Collisions, they're always a part of my games that I'm never happy with. Not so much the actual this sprite has hit that sprite part ( The narrowphase of the check ), but the broadphase, ie deciding which checks are needed and which we can just ignore.
Different genres require different ways to test for collisions. For a long time now I've been using grid based checks ( As far back as this old beauty ) in arena based shoot'em ups. Simple enough, you split the screen up into overlapping sectors, and store each baddie in the sector it's occupying.
So let's say we've split the screen up into quarters, you check each baddie's position, and store it in one of the four arrays you've set aside for each sector. Then you can run through your bullets and see which sector they're in, so in theory you're only testing the baddies which are nearest to the bullet ( There's no point testing a bullet against a baddie which is on the other side of the screen ) which in an ideal world will reduce the checks by 75%. Not bad.
The problem I've always had with this is that it feels costly to maintain. I've always just cleared the sector arrays at the start of the baddie movement routines, I've never been clever enough to come up with a way to maintain it "properly". Therefore I could have baddies that have only moved a pixel or two since the last frame, there's no way they're going to have changed sectors, but I've had to treat them afresh.
That can't be good, but like I've said, I've never been able to come up with a clever way of negating that, so I've always just done it that big dumb way.
Recently quadtrees ( Check here for a great example, and an overview by the always excellent 8bitrocket can be found here ) and octtrees are very in vogue with Flash developers, so being a bandwagon jumper I thought I'd have a bit of that.
Again, I couldn't think of really good way to maintain the structure every frame, and it felt like you'd need a lot of objects to make it worthwhile ( Or just use it as a generic collision system for every game, but I'm not a fan of that. Collisions are a weird beast where very rarely does one hat fit all ).
One aspect that all the collision methods I mentioned above have, is shown below,
I'm going to generalise a bit here, but let's say we've drilled down into the correct sector / node / whatever. Our bullet is travelling along that path ( Pick which ever direction you feel more comfortable with, in my head it's going up and right ). Chances are it's never going to hit that baddie ( I know the baddie could in theory move enough to come into collision with it, but we're generalising for a second ).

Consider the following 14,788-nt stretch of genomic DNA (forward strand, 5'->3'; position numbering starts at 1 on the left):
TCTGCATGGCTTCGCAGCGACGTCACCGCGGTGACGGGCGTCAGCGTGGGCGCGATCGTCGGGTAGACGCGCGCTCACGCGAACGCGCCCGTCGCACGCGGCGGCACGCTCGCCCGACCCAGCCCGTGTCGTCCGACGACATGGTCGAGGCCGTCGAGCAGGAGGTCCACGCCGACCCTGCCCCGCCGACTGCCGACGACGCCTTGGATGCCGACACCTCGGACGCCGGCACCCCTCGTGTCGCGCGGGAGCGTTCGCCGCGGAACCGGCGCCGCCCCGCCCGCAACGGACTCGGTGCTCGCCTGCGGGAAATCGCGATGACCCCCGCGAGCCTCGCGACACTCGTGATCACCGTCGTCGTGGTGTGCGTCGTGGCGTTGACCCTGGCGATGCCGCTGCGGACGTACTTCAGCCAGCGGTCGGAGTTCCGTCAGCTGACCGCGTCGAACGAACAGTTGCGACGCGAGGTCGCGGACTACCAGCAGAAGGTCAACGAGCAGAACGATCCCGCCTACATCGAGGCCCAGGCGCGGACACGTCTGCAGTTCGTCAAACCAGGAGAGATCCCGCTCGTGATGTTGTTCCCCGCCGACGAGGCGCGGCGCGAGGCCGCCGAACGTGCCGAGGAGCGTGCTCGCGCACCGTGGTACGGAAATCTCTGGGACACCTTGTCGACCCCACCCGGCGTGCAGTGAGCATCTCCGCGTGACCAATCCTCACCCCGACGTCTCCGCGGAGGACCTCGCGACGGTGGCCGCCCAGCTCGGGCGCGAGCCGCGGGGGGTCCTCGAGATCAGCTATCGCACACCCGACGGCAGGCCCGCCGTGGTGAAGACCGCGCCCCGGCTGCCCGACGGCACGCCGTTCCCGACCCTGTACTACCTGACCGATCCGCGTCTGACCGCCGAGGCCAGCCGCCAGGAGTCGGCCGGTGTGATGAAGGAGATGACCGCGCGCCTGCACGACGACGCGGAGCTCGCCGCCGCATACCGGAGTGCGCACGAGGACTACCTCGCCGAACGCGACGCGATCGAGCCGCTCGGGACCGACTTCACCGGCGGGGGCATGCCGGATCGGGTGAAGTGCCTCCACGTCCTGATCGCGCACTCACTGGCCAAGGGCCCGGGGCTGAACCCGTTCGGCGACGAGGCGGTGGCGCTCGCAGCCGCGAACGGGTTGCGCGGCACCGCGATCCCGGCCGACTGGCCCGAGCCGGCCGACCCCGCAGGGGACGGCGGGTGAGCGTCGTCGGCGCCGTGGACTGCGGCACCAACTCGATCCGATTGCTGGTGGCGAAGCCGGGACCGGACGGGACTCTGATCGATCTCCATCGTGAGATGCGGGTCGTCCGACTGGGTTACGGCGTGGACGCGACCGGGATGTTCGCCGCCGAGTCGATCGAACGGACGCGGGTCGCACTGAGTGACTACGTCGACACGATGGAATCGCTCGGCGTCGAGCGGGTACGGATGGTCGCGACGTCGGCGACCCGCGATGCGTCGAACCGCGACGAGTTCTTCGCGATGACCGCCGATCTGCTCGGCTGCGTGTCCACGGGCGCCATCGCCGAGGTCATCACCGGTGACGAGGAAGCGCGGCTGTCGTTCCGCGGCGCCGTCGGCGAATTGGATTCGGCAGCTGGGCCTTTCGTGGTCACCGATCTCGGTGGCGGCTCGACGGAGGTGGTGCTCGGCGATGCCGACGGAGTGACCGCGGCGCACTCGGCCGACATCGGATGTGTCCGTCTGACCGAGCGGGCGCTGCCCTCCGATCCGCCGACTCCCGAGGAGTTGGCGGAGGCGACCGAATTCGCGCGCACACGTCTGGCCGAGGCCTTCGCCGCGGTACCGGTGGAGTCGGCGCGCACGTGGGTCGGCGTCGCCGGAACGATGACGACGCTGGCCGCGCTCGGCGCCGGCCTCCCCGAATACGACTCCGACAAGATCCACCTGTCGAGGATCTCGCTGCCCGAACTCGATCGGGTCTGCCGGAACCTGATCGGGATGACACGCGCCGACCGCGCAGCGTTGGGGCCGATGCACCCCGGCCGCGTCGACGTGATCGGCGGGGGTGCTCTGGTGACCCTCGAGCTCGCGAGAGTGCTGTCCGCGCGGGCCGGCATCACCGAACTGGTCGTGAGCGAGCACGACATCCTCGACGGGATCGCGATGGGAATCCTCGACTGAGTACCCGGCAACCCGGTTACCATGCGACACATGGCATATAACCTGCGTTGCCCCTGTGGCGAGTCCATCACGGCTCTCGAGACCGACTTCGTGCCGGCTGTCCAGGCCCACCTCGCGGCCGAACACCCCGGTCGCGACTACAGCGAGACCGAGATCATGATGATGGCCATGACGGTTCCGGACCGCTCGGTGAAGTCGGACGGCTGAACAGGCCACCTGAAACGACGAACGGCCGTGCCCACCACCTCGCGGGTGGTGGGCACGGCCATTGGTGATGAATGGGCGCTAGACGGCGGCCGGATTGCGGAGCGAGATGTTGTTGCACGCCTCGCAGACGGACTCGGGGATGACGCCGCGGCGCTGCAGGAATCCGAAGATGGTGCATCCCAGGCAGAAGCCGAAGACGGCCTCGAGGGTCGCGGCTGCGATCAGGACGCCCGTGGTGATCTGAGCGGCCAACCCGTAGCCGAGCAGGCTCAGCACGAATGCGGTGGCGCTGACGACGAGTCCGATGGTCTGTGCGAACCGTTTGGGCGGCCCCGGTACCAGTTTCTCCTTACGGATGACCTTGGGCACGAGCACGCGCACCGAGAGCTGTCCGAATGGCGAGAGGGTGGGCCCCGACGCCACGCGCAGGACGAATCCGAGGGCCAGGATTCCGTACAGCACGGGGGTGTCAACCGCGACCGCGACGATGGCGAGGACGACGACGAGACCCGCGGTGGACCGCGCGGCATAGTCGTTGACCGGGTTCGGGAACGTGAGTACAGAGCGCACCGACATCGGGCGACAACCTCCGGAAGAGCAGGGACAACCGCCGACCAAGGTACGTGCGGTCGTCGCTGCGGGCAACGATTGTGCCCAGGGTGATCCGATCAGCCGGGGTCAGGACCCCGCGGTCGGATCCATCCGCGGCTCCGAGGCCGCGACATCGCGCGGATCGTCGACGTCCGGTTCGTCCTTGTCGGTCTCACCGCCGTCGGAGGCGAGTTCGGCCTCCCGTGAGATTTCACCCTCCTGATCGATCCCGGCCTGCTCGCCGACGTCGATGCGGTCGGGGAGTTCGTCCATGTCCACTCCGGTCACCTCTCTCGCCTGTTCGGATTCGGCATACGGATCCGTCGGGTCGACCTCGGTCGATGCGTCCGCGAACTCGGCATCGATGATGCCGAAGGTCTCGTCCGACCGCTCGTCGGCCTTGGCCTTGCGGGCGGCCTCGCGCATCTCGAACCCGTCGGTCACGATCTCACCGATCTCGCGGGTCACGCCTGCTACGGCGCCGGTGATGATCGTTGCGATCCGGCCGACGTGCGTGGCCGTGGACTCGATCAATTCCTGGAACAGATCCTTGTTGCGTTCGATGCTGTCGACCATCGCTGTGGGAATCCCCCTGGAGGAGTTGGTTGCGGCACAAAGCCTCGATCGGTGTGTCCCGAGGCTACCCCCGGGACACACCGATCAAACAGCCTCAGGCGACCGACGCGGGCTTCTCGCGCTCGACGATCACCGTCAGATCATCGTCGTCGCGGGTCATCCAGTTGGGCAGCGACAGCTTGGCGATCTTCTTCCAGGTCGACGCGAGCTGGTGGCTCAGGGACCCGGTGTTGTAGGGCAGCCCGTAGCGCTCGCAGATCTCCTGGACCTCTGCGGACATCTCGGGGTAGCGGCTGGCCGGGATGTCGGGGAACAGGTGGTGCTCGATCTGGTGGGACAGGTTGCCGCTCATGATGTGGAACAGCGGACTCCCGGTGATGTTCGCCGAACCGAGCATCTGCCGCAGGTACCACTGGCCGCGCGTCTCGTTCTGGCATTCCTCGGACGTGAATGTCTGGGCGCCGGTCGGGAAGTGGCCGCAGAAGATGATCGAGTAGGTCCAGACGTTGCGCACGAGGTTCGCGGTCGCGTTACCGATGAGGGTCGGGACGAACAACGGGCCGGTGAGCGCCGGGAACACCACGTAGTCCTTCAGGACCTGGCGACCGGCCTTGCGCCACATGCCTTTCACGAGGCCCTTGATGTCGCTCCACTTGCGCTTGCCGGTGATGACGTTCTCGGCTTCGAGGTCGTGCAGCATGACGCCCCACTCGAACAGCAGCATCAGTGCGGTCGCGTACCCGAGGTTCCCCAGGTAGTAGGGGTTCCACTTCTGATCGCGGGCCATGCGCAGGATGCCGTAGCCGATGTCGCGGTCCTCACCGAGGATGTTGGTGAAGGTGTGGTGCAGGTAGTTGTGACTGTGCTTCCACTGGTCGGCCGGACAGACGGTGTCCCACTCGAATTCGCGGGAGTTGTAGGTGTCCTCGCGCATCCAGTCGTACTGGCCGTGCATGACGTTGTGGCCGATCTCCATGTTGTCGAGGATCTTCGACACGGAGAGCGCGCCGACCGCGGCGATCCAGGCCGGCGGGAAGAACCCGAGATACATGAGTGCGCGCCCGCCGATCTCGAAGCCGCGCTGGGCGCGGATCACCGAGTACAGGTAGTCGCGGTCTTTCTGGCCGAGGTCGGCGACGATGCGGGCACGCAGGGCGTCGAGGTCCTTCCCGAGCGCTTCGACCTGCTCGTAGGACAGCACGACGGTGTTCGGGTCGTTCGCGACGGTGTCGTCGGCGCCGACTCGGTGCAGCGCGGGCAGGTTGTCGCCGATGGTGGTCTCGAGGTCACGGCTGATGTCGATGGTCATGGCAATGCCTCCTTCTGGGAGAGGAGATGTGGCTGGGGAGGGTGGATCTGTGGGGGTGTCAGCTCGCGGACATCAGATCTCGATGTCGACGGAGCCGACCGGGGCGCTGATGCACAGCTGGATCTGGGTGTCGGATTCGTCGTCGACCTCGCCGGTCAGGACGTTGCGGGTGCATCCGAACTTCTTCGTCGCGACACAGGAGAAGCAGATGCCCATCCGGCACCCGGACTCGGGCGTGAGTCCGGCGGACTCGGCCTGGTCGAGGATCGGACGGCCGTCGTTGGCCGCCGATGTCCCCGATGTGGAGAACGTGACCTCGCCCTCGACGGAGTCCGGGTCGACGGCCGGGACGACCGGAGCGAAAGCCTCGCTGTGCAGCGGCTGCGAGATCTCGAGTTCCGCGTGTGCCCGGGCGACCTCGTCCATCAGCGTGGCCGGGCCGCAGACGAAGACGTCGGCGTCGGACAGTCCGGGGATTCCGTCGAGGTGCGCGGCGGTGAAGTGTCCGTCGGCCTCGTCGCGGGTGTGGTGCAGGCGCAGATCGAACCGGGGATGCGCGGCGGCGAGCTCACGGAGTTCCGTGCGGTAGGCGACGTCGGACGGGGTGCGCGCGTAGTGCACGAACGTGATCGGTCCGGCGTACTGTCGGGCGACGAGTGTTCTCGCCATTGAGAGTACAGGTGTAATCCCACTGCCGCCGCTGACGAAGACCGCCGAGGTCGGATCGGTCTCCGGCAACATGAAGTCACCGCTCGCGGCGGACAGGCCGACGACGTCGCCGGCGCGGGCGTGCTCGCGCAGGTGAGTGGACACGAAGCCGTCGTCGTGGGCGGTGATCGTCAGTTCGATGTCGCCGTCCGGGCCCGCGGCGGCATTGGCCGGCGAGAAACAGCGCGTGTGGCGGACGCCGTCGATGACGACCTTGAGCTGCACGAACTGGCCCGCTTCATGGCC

So we've gone to quite a bit of effort to narrow down our collision checks, and then we're still running a check per bullet every frame when most of the time it's not going to hit ( Think of your accuracy rating at any game that checks such things. 75% is pretty good in a game. That means that 25% of all the bullets are going to miss, yet we're having to test 100% of the bullets a 100% of the time ).
This all felt a bit sucky in my head. A lot of cpu time spent on something that wouldn't happen.
Let's talks about "Distance Based Broadphase". I made that up, it's more than likely already been around for years with a different name and I've just happened across a similar idea, but it explains what it is pretty well.
I've approached it in a different way than how I normally set up the whole bullets / baddies stuff. Using DBB every baddie has an array of all the player bullets ( Well a linked list for speed ), and every time the player shoots that new bullet is shoved into that array.
During the baddies main loop it runs through all the bullets it has in it's array and checks it's distance to it ( The narrowphase checks are just your bog standard circle to circle collisions ). If it's distance has increased, then the bullet is moving away from the baddie, and it won't hit it.
So looking at that diagram above, lets say the bullet is flying up to the top left. The broadphase will keep checking as the distance from the bullet to the baddie is decreasing every frame, ie it's getting closer. It's possible that it could hit it, so it's worth checking.
Once the bullet goes past the sweet spot, it's moving away from the baddie. It'll never ever hit it, so we just remove it from the array and the baddie won't check for it again.
Whilst there's a possability of a collision it's worth checking, so it's not so costly ( If you're shooting at baddies from a distance then it's going to incur a cost until the bullet goes past the sweet spot, ie 'til the bullet gets to a point where it's not going to hit the baddie. The greater the distance the more the tests as it will take a while to actually get to the sweet spot ).
Going back to the first diagram, the bullet ( If moving to the top right ) is moving away from the baddie right from the start, so it's thrown away.
In effect we're checking the general direction until we get to the point of a hit, or a miss.
Now I've done some generalisation here. In real life your baddie will be flying around throwing some great shapes. For that, you just increase the size of the sweet spot to take it into account. If you have a fixed speed for a baddie you could work out exactly the sweet spot's size ( That is you'd work out if the baddie moving at it's max speed in a straight line to the bullets path how big the area to check would be ), or if you're lazy like me you just increase the size of the sweet spot by subtracting some pixels from the distance and testing it til it stops breaking.
Hopefully I've made some sense, it's proved to be quite a fair bit to explain. As always please feel free to post a comment if you have any questions or if I've got anything wrong. I'm sure I'll be editing this soon enough to clear things up.